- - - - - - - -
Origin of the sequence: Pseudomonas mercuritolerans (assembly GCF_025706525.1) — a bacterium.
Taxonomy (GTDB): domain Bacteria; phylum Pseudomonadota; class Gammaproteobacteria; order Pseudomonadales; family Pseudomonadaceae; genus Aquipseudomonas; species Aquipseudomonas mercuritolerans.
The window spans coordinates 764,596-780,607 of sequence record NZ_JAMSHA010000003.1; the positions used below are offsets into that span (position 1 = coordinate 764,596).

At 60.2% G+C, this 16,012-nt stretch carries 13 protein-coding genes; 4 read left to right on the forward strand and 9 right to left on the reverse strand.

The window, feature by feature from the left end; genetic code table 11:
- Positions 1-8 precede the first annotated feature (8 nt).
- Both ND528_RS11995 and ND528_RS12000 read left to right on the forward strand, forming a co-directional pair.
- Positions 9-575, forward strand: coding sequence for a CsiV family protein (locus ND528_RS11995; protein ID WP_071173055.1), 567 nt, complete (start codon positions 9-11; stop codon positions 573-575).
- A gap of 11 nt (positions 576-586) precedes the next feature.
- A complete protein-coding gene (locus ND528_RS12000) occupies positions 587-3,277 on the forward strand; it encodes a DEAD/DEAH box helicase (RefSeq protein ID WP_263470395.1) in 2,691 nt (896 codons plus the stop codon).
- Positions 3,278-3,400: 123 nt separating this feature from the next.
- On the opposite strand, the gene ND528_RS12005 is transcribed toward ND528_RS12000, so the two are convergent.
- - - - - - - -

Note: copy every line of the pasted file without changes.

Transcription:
Origin of the sequence: Pseudomonas mercuritolerans (assembly GCF_025706525.1) — a bacterium.
Taxonomy (GTDB): domain Bacteria; phylum Pseudomonadota; class Gammaproteobacteria; order Pseudomonadales; family Pseudomonadaceae; genus Aquipseudomonas; species Aquipseudomonas mercuritolerans.
The window spans coordinates 764,596-780,607 of sequence record NZ_JAMSHA010000003.1; the positions used below are offsets into that span (position 1 = coordinate 764,596).

At 60.2% G+C, this 16,012-nt stretch carries 13 protein-coding genes; 4 read left to right on the forward strand and 9 right to left on the reverse strand.

The window, feature by feature from the left end; genetic code table 11:
- Positions 1-8 precede the first annotated feature (8 nt).
- Both ND528_RS11995 and ND528_RS12000 read left to right on the forward strand, forming a co-directional pair.
- Positions 9-575, forward strand: coding sequence for a CsiV family protein (locus ND528_RS11995; protein ID WP_071173055.1), 567 nt, complete (start codon positions 9-11; stop codon positions 573-575).
- A gap of 11 nt (positions 576-586) precedes the next feature.
- A complete protein-coding gene (locus ND528_RS12000) occupies positions 587-3,277 on the forward strand; it encodes a DEAD/DEAH box helicase (RefSeq protein ID WP_263470395.1) in 2,691 nt (896 codons plus the stop codon).
- Positions 3,278-3,400: 123 nt separating this feature from the next.
- On the opposite strand, the gene ND528_RS12005 is transcribed toward ND528_RS12000, so the two are convergent.